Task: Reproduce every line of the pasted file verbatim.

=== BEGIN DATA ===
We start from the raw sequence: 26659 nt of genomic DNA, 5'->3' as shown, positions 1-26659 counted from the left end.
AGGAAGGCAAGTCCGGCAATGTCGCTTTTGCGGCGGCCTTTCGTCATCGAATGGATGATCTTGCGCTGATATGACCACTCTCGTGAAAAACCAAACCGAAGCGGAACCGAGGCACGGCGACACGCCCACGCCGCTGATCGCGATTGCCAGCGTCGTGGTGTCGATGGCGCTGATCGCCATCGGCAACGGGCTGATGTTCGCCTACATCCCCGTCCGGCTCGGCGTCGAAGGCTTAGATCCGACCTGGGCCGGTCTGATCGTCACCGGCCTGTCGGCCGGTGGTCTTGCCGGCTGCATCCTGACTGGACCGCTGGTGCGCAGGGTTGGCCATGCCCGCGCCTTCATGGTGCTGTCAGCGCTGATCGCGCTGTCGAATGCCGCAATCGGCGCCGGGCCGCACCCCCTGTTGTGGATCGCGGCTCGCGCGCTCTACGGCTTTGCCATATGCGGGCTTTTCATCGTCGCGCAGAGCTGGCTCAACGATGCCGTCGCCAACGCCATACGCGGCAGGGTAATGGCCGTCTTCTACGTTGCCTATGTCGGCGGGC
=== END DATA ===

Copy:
We start from the raw sequence: 26659 nt of genomic DNA, 5'->3' as shown, positions 1-26659 counted from the left end.
AGGAAGGCAAGTCCGGCAATGTCGCTTTTGCGGCGGCCTTTCGTCATCGAATGGATGATCTTGCGCTGATATGACCACTCTCGTGAAAAACCAAACCGAAGCGGAACCGAGGCACGGCGACACGCCCACGCCGCTGATCGCGATTGCCAGCGTCGTGGTGTCGATGGCGCTGATCGCCATCGGCAACGGGCTGATGTTCGCCTACATCCCCGTCCGGCTCGGCGTCGAAGGCTTAGATCCGACCTGGGCCGGTCTGATCGTCACCGGCCTGTCGGCCGGTGGTCTTGCCGGCTGCATCCTGACTGGACCGCTGGTGCGCAGGGTTGGCCATGCCCGCGCCTTCATGGTGCTGTCAGCGCTGATCGCGCTGTCGAATGCCGCAATCGGCGCCGGGCCGCACCCCCTGTTGTGGATCGCGGCTCGCGCGCTCTACGGCTTTGCCATATGCGGGCTTTTCATCGTCGCGCAGAGCTGGCTCAACGATGCCGTCGCCAACGCCATACGCGGCAGGGTAATGGCCGTCTTCTACGTTGCCTATGTCGGCGGGC